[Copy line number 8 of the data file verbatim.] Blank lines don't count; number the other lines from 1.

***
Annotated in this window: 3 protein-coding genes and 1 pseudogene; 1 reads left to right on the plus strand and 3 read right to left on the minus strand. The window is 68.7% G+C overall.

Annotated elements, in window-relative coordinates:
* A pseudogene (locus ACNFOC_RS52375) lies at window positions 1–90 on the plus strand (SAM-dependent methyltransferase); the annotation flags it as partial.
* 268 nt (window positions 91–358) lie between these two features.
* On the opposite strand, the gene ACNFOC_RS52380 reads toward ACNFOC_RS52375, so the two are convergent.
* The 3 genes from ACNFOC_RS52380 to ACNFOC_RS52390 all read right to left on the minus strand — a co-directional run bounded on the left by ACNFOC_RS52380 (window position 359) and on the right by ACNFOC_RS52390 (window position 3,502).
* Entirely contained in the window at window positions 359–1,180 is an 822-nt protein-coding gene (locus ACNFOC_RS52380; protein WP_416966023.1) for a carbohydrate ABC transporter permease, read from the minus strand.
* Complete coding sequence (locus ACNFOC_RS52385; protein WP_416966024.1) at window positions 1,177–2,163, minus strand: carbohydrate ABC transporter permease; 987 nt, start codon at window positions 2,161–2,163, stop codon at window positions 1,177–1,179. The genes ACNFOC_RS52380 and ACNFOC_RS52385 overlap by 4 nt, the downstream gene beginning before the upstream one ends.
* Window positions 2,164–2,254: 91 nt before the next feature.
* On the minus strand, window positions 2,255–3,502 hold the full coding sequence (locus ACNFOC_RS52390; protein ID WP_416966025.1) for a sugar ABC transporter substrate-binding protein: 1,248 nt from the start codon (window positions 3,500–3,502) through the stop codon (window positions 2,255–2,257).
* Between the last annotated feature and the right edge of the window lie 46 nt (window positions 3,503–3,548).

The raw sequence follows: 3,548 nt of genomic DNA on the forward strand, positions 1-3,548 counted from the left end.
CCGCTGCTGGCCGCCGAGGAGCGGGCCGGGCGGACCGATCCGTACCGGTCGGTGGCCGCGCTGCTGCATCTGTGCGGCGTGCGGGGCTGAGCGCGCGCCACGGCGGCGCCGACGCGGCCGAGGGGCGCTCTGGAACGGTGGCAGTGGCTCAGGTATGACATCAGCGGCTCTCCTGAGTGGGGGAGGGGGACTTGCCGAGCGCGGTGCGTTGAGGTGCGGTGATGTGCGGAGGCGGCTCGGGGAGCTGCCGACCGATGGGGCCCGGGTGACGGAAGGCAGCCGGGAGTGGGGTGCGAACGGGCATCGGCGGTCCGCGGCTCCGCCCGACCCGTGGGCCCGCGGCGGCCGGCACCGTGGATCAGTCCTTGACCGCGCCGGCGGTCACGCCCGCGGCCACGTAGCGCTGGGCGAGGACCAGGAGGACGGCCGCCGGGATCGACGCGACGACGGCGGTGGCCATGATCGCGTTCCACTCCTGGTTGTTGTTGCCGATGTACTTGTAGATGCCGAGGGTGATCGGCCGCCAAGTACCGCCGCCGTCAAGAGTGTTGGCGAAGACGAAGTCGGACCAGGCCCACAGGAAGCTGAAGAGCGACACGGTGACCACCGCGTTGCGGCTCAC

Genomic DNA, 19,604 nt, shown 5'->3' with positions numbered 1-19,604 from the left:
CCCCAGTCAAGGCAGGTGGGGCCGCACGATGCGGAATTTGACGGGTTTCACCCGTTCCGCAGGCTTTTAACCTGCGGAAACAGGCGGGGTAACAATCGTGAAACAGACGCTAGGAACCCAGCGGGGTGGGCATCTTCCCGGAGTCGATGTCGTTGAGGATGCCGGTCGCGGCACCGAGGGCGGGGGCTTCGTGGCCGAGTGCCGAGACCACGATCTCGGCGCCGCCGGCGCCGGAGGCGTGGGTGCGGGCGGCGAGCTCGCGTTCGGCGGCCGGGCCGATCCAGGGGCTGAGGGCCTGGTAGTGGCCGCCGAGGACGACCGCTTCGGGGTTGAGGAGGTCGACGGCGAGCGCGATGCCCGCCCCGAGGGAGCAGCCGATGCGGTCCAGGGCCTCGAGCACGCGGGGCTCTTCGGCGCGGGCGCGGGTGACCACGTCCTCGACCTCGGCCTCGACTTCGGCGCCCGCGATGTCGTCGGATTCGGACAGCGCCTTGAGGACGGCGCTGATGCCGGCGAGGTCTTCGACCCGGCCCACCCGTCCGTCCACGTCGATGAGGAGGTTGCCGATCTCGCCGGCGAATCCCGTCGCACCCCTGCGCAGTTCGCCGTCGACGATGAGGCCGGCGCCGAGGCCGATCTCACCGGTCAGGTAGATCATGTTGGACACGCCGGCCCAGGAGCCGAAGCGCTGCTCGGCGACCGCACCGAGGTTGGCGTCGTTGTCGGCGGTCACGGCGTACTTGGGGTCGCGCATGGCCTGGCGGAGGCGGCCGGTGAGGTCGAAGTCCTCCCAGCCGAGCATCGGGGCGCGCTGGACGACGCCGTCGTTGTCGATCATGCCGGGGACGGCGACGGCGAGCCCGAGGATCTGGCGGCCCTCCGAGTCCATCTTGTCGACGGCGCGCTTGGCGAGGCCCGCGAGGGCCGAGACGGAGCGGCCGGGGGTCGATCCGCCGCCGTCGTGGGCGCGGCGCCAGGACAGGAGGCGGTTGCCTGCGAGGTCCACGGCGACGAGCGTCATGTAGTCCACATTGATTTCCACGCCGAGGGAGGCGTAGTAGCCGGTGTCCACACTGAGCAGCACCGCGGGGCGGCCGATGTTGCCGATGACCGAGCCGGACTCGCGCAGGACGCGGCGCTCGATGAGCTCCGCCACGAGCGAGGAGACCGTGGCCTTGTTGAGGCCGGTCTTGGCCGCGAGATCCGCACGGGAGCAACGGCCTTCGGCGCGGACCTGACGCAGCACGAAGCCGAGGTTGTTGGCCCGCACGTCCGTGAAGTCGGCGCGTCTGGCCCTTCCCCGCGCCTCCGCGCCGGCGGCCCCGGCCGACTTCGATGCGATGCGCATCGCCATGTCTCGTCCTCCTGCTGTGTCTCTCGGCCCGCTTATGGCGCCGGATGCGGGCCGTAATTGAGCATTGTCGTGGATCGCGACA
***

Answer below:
* Complete coding sequence (locus ACNFOC_RS52385; protein WP_416966024.1) at window positions 1,177–2,163, minus strand: carbohydrate ABC transporter permease; 987 nt, start codon at window positions 2,161–2,163, stop codon at window positions 1,177–1,179. The genes ACNFOC_RS52380 and ACNFOC_RS52385 overlap by 4 nt, the downstream gene beginning before the upstream one ends.